Anthony Antonellis, Ph.D., is chair of the Department of Human Genetics, effective Aug. 1, and Bethany B. Moore, Ph.D., is interim chair of the Department of Microbiology and Immunology, effective July 1
The University of Michigan Board of Regents on July 18 approved the appointments of Anthony Antonellis, Ph.D., as chair of the Department of Human Genetics, effective Aug. 1, and Bethany B. Moore, Ph.D., as interim chair of the Department of Microbiology and Immunology, effective July 1.
Antonellis (top), who also was appointed the James V. Neel Collegiate Professor of Human Genetics, is a professor of neurology in the Medical School, and serves as associate chair for education in the Department of Human Genetics and associate director of the Genetics Training Program. He joined the U-M faculty in 2008 as an assistant professor of human genetics and neurology, and earned promotion to associate professor in 2014, and professor in 2018.
He is a leader in peripheral nerve development and disease research, with a focus on defining the molecular mechanisms of Charcot-Marie-Tooth disease (CMT) — the most-common hereditary neuropathy, affecting 150,000 patients in the United States alone. He was involved in the initial discovery of mutations in glycyl-tRNA synthetase in patients with CMT disease, and since has identified mutations in many other tRNA synthase genes in patients with myriad dominant and recessive disease phenotypes. His laboratory has made major contributions to the finding that loss of enzymatic function is a common feature of all synthetase-related genetic disease. Additional research in his lab is aimed at understanding how gene expression in Schwann cells dictates myelination in the peripheral nerve and how this process is dysregulated in disease states.
After earning a Bachelor of Science from the University of Massachusetts in 1992, he served as a laboratory technician at Genzyme Genetics. From 1996-2000, he was a senior research associate in the Department of Genetics and Epidemiology at the Joslin Diabetes Center at Harvard Medical School. He earned a Ph.D. from the George Washington University and National Institutes of Health (NIH) Joint Program in Genetics (mentored by Eric D. Green, M.D., Ph.D.), and then embarked on a research fellowship in the physical mapping section of the Genome Technology Branch at the National Human Genome Research Institute within the NIH (co-mentored by Green and William J. Pavan, Ph.D.).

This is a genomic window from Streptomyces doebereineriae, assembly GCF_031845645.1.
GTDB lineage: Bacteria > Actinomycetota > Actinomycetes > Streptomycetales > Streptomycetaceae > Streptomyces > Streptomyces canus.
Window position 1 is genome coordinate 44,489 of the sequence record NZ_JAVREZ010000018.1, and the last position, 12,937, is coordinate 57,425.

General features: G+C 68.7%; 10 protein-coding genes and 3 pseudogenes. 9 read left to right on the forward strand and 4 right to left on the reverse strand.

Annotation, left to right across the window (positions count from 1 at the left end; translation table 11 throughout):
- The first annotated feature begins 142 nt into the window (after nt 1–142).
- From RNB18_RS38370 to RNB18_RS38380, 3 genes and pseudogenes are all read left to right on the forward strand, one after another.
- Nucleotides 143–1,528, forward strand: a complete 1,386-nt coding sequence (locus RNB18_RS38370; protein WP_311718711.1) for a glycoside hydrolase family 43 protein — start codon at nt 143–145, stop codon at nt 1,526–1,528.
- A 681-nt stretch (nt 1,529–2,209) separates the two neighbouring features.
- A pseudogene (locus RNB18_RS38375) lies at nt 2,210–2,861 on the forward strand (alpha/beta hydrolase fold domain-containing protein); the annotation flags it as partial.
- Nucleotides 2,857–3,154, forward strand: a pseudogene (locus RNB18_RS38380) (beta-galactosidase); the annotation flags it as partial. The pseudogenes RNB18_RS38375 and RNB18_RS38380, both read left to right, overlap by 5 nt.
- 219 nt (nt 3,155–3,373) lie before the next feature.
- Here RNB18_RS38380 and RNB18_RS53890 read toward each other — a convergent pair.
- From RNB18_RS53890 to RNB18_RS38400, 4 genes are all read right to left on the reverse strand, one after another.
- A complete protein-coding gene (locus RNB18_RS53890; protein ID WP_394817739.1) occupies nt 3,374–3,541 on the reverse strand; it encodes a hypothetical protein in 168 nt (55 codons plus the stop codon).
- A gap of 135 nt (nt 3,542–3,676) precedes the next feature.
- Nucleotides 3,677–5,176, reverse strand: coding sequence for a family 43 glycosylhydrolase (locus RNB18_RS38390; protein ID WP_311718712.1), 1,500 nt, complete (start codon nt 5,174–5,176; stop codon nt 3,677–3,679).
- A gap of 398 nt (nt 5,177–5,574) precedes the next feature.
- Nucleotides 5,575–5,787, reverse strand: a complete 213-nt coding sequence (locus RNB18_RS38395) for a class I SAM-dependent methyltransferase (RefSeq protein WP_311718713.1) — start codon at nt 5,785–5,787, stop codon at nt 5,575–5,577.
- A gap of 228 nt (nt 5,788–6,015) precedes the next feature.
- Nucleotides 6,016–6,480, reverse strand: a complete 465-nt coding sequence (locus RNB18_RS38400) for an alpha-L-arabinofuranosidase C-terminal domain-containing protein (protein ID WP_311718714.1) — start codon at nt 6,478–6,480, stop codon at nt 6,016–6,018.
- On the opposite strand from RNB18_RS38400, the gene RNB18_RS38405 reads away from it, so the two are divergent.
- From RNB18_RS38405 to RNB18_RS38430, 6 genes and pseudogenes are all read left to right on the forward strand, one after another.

The U-M Medical School honored him with the Basic Sciences Teaching Award in 2012, and Basic Science Research Award in 2017.
Moore (bottom) is the Galen B. Toews, M.D., Collegiate Professor of Pulmonary and Critical Care Medicine and a professor of microbiology and immunology and internal medicine in the Medical School.
She received her Bachelor of Arts in microbiology from the University of Texas at Austin and her Ph.D. in immunology from the University of Texas Southwestern Medical School. She completed postdoctoral studies at UT Southwestern in 1994, and then at Stanford University in 1997. She joined the U-M faculty that year as a research investigator. She rose through the ranks to associate professor in 2006 and professor in 2011.
Moore is an internationally recognized expert in the pathogenesis of pulmonary fibrosis, and in the regulation of innate and adaptive immunity post-stem cell transplant. Her laboratory also has active projects related to secondary pneumonia post-influenza. She has had continuous NIH grant funding since 1998, and she has published more than 180 peer-reviewed research articles in prominent journals.
Among her honors, she received a Young Investigator Award from the Central Society for Clinical Research, and a Career Development Award from the American Lung Association of Michigan. In 2014, she received a Recognition Award for Scientific Accomplishment from the American Thoracic Society and was inducted that same year into the University of Michigan Medical School League of Research Excellence. In 2019, she was honored with the Rackham Distinguished Graduate Mentoring Award.
In addition to her research activities, she has served as director of the Immunology Graduate Program since 2012, and directed the Michigan Institute for Clinical and Health Research Postdoctoral Translation Scholar Program from 2013-15. She has held past leadership roles in the Medical School, including chair of the Biomedical Research Council and the University Committee on the Use and Care of Animals. She has also served on the campus wide ADVANCE STRIDE committee and Rackham’s MORE mentoring committee.